Radcliffe Tower is the only surviving part of a manor house in Radcliffe, Greater Manchester (historically in Lancashire). It is a Grade I listed building and a Scheduled Monument. The house was rebuilt in 1403 by James de Radcliffe, who was lord of the manor of Radcliffe, and consisted of a stone-built hall and one or two towers, probably built with ashlar blocks. De Radcliffe was given a royal licence to fortify the site including adding crenellations and battlements.
The manor house was demolished in the 19th century leaving only the tower. The tower measures 10.5 yards (9.6 m) by 19 yards (17 m) and survives to about 20 feet (6.1 m) in height. The remains are owned by Bury council. It was used as a pig sty before being restored. Radcliffe Tower is about 3.3 kilometres (2.1 mi) south of Bury Castle, a late 15th-century moated manor house.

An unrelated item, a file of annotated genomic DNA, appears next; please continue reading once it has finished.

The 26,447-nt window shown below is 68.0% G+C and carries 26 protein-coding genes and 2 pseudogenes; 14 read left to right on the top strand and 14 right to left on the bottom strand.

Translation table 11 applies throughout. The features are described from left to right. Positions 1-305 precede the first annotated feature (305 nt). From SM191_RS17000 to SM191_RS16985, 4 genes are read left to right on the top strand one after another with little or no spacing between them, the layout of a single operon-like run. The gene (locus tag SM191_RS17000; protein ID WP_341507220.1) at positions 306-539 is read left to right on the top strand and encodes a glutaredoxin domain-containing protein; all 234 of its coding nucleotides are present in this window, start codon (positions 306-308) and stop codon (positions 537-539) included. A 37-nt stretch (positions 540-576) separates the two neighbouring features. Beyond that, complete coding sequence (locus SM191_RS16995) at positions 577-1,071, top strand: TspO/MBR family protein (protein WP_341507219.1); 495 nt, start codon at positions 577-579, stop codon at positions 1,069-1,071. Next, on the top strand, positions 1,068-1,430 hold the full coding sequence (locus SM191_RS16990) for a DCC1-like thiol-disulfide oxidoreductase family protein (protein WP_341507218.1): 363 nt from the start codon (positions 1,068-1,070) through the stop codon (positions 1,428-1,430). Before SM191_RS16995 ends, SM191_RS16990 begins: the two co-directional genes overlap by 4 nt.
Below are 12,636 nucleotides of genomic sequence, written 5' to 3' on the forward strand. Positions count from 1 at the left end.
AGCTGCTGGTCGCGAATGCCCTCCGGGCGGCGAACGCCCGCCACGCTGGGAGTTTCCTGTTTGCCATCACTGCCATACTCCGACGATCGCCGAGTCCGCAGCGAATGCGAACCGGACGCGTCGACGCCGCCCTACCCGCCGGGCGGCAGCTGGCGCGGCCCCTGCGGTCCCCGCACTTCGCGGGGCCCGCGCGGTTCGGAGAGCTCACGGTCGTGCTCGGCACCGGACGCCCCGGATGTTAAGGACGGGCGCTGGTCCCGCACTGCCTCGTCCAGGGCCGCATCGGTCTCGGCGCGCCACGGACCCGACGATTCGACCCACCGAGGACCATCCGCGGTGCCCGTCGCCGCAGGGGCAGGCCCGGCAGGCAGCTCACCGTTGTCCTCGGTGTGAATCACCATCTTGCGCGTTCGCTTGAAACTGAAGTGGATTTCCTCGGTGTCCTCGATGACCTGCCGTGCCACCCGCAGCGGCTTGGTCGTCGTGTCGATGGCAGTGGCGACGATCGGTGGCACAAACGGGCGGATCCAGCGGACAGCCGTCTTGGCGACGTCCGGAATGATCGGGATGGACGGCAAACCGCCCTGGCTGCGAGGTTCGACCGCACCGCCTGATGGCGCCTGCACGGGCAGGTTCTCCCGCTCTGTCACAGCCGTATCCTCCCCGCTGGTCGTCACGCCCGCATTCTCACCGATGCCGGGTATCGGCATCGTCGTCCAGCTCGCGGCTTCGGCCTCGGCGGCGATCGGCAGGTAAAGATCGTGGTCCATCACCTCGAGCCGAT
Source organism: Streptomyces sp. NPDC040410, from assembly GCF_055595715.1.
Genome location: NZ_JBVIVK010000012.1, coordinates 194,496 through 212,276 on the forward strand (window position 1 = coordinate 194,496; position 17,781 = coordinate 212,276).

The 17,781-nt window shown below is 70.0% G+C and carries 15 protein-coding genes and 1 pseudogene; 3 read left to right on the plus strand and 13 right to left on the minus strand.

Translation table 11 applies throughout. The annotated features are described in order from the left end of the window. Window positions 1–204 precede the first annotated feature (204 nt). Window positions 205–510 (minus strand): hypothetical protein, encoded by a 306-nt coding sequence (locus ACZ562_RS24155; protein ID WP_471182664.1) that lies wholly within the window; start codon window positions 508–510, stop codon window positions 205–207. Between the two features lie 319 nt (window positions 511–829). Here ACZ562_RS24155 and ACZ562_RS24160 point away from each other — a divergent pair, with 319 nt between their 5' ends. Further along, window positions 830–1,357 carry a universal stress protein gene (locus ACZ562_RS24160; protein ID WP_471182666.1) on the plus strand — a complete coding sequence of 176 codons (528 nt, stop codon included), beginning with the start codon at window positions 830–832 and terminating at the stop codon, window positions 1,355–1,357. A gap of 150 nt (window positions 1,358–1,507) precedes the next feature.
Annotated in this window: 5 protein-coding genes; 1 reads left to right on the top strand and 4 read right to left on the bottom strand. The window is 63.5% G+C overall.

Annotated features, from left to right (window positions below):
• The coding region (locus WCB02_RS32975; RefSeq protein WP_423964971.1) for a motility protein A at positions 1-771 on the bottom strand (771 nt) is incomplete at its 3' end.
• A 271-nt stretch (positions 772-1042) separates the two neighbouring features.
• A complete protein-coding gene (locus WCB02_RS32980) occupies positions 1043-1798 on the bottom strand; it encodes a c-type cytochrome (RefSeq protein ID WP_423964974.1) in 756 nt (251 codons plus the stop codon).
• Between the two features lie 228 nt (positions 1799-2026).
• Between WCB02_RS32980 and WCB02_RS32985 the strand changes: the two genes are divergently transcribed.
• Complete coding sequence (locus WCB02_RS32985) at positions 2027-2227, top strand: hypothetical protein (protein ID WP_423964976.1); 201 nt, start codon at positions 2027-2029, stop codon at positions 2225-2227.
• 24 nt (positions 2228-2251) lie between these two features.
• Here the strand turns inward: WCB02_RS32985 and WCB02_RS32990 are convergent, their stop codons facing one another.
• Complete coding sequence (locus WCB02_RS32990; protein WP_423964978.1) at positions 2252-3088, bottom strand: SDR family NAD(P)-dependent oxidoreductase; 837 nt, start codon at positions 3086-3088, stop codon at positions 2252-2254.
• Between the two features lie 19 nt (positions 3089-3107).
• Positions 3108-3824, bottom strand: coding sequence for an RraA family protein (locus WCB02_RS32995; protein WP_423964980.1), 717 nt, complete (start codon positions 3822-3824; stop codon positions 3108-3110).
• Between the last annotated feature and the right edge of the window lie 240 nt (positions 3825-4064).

In 2009, plans to restore the shell of the tower as part of a wider restoration project covering Radcliffe E'es, Close Park and the parish church were launched with the support of Bury Council.
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- "Ancient tower is to be saved". Manchester Evening News. 1 April 2010. Retrieved 16 November 2016.